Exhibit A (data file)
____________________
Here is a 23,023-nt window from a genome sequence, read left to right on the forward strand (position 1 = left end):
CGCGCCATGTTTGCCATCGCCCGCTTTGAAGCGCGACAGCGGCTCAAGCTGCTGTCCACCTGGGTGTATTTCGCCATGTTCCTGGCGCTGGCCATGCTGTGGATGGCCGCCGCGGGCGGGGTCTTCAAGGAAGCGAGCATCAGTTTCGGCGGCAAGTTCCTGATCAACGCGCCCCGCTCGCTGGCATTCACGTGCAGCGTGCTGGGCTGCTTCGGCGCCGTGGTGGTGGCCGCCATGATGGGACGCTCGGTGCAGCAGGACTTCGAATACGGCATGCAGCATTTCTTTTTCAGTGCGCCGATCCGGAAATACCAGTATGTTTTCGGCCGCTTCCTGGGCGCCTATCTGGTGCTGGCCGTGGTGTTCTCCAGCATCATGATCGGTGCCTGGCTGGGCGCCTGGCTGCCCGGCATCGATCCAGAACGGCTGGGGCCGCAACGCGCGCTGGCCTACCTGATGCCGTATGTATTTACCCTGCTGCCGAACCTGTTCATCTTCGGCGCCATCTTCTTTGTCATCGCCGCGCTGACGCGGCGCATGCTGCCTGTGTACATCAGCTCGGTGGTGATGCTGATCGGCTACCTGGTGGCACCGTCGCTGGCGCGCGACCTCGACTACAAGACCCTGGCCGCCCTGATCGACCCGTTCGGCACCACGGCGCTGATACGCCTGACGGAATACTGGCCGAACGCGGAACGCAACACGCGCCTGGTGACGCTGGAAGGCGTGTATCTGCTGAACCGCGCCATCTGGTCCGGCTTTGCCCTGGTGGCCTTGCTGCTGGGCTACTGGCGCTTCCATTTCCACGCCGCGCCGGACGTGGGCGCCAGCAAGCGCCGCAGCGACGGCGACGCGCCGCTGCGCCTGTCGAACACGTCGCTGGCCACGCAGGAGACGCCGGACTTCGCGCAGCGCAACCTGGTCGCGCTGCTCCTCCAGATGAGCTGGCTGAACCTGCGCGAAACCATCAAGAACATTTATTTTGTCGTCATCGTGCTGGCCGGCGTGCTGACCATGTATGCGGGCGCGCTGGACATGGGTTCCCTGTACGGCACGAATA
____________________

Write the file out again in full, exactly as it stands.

Here is a 23,023-nt window from a genome sequence, read left to right on the forward strand (position 1 = left end):
CGCGCCATGTTTGCCATCGCCCGCTTTGAAGCGCGACAGCGGCTCAAGCTGCTGTCCACCTGGGTGTATTTCGCCATGTTCCTGGCGCTGGCCATGCTGTGGATGGCCGCCGCGGGCGGGGTCTTCAAGGAAGCGAGCATCAGTTTCGGCGGCAAGTTCCTGATCAACGCGCCCCGCTCGCTGGCATTCACGTGCAGCGTGCTGGGCTGCTTCGGCGCCGTGGTGGTGGCCGCCATGATGGGACGCTCGGTGCAGCAGGACTTCGAATACGGCATGCAGCATTTCTTTTTCAGTGCGCCGATCCGGAAATACCAGTATGTTTTCGGCCGCTTCCTGGGCGCCTATCTGGTGCTGGCCGTGGTGTTCTCCAGCATCATGATCGGTGCCTGGCTGGGCGCCTGGCTGCCCGGCATCGATCCAGAACGGCTGGGGCCGCAACGCGCGCTGGCCTACCTGATGCCGTATGTATTTACCCTGCTGCCGAACCTGTTCATCTTCGGCGCCATCTTCTTTGTCATCGCCGCGCTGACGCGGCGCATGCTGCCTGTGTACATCAGCTCGGTGGTGATGCTGATCGGCTACCTGGTGGCACCGTCGCTGGCGCGCGACCTCGACTACAAGACCCTGGCCGCCCTGATCGACCCGTTCGGCACCACGGCGCTGATACGCCTGACGGAATACTGGCCGAACGCGGAACGCAACACGCGCCTGGTGACGCTGGAAGGCGTGTATCTGCTGAACCGCGCCATCTGGTCCGGCTTTGCCCTGGTGGCCTTGCTGCTGGGCTACTGGCGCTTCCATTTCCACGCCGCGCCGGACGTGGGCGCCAGCAAGCGCCGCAGCGACGGCGACGCGCCGCTGCGCCTGTCGAACACGTCGCTGGCCACGCAGGAGACGCCGGACTTCGCGCAGCGCAACCTGGTCGCGCTGCTCCTCCAGATGAGCTGGCTGAACCTGCGCGAAACCATCAAGAACATTTATTTTGTCGTCATCGTGCTGGCCGGCGTGCTGACCATGTATGCGGGCGCGCTGGACATGGGTTCCCTGTACGGCACGAATA